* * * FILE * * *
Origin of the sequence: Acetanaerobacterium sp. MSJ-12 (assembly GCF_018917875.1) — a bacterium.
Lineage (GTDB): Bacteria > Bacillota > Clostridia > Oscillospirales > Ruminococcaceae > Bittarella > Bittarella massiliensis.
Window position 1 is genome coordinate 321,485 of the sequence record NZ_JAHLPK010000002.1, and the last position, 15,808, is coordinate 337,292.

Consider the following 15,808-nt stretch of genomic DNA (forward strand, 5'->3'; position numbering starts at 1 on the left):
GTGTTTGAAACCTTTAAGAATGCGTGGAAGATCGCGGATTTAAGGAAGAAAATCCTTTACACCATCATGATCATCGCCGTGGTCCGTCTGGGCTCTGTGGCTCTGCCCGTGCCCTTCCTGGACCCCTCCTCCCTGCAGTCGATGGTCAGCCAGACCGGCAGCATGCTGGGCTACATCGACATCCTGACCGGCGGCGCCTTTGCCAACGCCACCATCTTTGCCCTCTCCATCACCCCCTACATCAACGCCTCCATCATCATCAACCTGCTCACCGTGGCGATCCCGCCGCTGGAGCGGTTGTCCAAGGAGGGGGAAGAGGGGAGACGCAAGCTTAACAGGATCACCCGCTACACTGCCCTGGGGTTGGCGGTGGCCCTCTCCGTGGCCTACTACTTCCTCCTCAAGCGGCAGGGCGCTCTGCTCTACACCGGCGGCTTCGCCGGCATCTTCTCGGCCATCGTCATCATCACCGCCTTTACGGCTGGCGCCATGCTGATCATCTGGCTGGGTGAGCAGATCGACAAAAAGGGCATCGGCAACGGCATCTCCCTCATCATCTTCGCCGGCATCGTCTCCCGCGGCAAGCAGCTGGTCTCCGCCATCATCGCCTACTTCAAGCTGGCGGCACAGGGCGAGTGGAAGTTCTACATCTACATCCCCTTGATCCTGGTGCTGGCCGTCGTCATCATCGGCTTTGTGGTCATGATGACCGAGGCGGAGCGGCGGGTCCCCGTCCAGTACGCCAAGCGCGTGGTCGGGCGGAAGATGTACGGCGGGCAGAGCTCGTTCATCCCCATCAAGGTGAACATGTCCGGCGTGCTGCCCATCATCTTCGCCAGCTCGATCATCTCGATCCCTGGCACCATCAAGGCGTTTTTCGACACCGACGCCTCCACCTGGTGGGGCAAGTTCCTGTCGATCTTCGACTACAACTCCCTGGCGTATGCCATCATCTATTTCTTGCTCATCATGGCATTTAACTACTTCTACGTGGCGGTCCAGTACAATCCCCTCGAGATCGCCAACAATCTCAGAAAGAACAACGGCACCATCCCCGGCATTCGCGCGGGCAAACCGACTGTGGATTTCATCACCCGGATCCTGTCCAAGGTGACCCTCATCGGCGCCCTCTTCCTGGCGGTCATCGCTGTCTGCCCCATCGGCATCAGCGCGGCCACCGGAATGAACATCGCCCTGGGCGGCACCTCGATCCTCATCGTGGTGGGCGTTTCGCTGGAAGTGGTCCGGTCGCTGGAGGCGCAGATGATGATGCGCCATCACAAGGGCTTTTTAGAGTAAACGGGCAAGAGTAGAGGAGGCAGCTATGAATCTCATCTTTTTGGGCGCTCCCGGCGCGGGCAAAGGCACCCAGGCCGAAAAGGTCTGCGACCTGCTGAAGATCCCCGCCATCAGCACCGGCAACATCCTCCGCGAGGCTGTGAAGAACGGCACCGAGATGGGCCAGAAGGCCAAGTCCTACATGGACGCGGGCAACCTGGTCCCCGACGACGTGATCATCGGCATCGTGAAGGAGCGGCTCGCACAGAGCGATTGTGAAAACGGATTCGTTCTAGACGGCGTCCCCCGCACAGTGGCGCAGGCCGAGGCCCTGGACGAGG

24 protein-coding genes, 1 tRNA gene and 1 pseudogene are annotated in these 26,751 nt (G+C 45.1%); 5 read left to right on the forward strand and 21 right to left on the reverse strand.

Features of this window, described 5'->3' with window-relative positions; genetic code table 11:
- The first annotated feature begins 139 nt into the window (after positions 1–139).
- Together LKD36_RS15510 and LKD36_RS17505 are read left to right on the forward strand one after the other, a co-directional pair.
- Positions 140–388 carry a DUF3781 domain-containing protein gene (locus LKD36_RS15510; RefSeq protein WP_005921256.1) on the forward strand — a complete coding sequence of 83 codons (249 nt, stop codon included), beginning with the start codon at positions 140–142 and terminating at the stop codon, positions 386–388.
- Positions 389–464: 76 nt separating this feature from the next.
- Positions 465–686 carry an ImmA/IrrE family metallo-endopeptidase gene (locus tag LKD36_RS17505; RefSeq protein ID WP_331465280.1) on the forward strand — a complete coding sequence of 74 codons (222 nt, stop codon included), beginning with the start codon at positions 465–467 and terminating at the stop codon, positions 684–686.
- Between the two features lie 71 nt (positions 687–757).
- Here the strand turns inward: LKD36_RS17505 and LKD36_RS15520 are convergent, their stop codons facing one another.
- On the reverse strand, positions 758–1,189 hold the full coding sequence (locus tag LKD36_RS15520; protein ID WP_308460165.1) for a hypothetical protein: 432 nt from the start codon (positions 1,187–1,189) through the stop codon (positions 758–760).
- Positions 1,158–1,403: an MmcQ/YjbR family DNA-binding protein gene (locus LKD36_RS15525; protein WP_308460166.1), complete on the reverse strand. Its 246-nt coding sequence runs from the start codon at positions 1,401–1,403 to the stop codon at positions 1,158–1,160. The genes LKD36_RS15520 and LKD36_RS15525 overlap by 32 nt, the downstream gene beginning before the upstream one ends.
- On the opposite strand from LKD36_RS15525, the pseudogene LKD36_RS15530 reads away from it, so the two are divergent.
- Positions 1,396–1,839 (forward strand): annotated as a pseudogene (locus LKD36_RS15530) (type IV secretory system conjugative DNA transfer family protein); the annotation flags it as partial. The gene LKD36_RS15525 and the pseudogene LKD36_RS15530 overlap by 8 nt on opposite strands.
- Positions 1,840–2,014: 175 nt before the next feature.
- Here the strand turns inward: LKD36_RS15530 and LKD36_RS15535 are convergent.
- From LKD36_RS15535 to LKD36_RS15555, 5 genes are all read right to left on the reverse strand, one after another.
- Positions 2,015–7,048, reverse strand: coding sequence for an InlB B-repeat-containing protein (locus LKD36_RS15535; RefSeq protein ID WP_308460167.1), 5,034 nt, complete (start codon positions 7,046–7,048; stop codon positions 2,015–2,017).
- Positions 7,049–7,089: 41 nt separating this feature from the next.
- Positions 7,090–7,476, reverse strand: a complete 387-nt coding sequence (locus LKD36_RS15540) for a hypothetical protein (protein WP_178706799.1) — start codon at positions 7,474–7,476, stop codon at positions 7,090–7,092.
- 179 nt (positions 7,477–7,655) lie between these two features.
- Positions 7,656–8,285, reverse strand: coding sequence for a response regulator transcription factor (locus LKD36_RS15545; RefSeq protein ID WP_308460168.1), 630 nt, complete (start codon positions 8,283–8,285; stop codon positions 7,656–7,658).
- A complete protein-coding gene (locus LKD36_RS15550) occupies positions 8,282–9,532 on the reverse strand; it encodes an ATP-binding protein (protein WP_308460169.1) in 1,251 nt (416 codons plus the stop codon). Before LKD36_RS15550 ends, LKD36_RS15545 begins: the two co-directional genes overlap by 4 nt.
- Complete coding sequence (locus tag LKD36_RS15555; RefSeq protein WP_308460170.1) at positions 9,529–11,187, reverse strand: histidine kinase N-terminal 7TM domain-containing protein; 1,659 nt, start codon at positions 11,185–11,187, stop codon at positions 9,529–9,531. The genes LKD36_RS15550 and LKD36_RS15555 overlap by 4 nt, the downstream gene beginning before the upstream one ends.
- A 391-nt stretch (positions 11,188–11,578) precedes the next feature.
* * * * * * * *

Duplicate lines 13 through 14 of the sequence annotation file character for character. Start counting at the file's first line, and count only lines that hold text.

- Between the two features lie 71 nt (positions 687–757).
- Here the strand turns inward: LKD36_RS17505 and LKD36_RS15520 are convergent, their stop codons facing one another.